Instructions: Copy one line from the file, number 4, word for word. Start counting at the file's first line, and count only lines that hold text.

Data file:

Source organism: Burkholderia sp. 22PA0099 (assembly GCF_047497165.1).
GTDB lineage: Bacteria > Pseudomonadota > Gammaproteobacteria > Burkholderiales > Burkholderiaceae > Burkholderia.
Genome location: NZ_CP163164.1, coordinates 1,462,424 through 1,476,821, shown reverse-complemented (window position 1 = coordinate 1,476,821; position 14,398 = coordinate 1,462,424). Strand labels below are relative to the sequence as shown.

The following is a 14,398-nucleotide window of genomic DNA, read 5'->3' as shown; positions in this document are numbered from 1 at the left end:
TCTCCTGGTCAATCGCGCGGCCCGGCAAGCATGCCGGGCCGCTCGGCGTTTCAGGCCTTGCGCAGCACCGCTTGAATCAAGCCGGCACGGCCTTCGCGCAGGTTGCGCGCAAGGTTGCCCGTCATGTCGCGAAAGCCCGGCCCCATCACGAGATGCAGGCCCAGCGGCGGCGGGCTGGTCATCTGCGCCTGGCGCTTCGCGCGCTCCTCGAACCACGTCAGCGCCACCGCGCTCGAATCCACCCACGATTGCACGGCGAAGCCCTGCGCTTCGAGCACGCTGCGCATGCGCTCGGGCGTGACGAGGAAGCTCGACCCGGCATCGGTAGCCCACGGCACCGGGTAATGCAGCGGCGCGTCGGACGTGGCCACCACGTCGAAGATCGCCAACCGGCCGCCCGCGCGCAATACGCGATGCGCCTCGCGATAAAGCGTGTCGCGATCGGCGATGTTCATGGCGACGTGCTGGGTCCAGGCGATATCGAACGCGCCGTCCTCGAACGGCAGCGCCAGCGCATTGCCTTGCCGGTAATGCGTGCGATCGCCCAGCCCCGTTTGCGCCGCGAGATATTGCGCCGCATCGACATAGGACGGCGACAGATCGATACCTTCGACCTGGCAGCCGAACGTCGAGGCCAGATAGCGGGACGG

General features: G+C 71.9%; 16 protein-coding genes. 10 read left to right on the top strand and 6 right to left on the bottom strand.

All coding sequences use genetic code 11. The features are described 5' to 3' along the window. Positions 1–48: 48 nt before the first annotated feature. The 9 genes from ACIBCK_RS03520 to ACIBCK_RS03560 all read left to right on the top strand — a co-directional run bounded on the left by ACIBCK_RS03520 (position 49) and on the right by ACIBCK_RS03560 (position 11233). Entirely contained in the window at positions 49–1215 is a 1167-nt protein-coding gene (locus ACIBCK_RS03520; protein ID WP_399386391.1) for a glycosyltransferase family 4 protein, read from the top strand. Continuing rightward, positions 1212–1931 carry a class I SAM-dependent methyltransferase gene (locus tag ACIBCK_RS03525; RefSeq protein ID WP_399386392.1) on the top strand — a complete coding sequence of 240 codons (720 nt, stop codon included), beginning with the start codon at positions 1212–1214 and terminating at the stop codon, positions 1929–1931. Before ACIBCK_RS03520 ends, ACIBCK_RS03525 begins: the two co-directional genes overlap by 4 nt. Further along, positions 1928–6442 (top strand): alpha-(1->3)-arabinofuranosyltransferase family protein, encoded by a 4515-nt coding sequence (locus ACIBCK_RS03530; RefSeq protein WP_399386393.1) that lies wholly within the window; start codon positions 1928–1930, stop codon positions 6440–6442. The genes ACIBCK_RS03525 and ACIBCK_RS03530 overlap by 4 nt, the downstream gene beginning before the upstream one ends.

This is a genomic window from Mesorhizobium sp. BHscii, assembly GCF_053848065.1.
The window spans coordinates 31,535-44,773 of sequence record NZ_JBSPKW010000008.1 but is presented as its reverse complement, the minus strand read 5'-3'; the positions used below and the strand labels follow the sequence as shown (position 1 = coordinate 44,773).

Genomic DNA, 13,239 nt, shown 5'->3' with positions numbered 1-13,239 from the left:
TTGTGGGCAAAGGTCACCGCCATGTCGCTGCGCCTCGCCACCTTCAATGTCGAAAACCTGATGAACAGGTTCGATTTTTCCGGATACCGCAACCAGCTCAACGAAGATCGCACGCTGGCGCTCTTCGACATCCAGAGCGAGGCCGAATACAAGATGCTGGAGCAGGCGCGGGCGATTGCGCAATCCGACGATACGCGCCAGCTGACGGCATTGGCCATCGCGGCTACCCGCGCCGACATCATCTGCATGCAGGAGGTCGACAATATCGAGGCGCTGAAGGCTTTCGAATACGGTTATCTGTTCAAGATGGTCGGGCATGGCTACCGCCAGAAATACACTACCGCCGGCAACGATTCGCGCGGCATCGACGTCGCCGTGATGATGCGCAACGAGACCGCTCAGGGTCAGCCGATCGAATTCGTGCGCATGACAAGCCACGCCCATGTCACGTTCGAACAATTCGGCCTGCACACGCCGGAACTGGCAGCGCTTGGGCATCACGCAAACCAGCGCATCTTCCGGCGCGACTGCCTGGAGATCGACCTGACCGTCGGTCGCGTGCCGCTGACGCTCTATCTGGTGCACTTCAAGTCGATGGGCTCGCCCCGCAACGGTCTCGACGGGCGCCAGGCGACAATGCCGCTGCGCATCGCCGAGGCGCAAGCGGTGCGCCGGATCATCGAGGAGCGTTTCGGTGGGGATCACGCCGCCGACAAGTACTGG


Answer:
The following is a 14,398-nucleotide window of genomic DNA, read 5'->3' as shown; positions in this document are numbered from 1 at the left end: